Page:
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Below Stairs: The Bestselling Memoirs of a 1920s Kitchen Maid [Unabridged] [Paperback]

Margaret Powell
4.1 out of 5 stars  See all reviews (84 customer reviews)
RRP: 6.99
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Book Description

4 Mar 2011

Arriving at the great houses of 1920s London, fifteen-year-old Margaret’s life in service was about to begin…

As a kitchen maid – the lowest of the low – she entered an entirely new world; one of stoves to be blacked, vegetables to be scrubbed, mistresses to be appeased, and even bootlaces to be ironed. Work started at 5.30am and went on until after dark. It was a far cry from her childhood on the beaches of Hove, where money and food were scarce, but warmth and laughter never were.

Yet from the gentleman with a penchant for stroking the housemaids’ curlers, to raucous tea-dances with errand boys, to the heartbreaking story of Agnes the pregnant under-parlourmaid, fired for being seduced by her mistress’s nephew, Margaret’s tales of her time in service are told with wit, warmth, and a sharp eye for the prejudices of her situation.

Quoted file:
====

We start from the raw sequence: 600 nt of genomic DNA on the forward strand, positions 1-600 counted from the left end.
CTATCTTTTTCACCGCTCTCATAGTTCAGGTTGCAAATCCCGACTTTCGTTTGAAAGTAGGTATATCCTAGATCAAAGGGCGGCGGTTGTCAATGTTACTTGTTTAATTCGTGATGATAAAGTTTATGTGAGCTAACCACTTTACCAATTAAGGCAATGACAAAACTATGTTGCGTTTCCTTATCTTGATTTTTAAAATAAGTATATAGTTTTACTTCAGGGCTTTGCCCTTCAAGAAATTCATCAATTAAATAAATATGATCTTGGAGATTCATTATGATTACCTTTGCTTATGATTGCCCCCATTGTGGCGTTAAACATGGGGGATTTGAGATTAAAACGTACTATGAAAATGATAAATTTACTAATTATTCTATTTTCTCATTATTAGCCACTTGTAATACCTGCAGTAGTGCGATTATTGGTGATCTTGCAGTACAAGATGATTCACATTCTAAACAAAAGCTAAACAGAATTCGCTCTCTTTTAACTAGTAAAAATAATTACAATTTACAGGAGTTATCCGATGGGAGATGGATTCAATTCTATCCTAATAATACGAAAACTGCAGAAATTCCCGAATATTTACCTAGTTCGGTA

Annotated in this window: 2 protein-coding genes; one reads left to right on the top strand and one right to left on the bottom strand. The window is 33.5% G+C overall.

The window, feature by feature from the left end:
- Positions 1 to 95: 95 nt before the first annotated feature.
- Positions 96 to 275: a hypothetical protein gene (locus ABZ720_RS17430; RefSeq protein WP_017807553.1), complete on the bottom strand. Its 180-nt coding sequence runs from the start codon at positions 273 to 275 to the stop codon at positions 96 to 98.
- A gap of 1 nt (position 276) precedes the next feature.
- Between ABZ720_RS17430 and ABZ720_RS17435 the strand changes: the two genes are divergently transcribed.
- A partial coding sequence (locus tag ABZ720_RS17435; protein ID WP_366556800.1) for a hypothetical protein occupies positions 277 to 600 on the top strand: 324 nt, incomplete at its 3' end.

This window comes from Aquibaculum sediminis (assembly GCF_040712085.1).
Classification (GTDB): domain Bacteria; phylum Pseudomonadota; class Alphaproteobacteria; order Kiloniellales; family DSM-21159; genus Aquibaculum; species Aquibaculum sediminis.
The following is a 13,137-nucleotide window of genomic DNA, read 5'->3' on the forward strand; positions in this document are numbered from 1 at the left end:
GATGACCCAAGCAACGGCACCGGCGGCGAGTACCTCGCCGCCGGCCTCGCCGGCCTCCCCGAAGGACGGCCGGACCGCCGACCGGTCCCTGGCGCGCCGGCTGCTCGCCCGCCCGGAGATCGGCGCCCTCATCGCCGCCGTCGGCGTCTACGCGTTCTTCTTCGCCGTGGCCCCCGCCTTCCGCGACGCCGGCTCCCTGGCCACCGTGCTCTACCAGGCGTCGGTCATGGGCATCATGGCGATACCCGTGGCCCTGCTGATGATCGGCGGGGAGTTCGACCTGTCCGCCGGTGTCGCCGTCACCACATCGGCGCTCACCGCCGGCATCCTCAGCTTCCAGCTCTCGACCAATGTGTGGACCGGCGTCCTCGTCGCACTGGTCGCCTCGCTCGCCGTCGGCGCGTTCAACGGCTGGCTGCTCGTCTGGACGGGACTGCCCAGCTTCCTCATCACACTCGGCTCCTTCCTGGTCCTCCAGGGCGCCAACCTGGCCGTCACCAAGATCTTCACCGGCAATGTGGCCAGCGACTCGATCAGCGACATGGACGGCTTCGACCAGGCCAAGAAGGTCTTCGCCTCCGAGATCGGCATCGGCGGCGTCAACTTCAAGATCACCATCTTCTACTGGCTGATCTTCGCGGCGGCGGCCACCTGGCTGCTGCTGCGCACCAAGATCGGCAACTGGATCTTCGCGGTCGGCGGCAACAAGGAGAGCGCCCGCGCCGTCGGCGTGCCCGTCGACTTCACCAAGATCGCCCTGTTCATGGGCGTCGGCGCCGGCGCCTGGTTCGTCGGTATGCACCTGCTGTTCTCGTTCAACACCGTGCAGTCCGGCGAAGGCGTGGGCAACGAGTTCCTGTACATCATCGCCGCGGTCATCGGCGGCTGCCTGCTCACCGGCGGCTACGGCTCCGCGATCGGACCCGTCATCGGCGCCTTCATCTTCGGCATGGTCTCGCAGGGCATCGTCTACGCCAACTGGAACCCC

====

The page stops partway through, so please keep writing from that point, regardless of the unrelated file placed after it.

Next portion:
Brilliantly evoking the long-vanished world of masters and servants, Below Stairs is the remarkable true story of an indomitable woman, who, though her position was lowly, never stopped aiming high.

'Enormous gusto, salty humour, wisdom' Evening Standard

'Shrewd, unabashed, wickedly funny, a unique front-line report of her life's experiences' Jack De Manio, BBC


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Below Stairs: The Bestselling Memoirs of a 1920s Kitchen Maid + Climbing the Stairs: From kitchen maid to cook; the heartwarming memoir of a life in service + The Lady's Maid: My Life in Service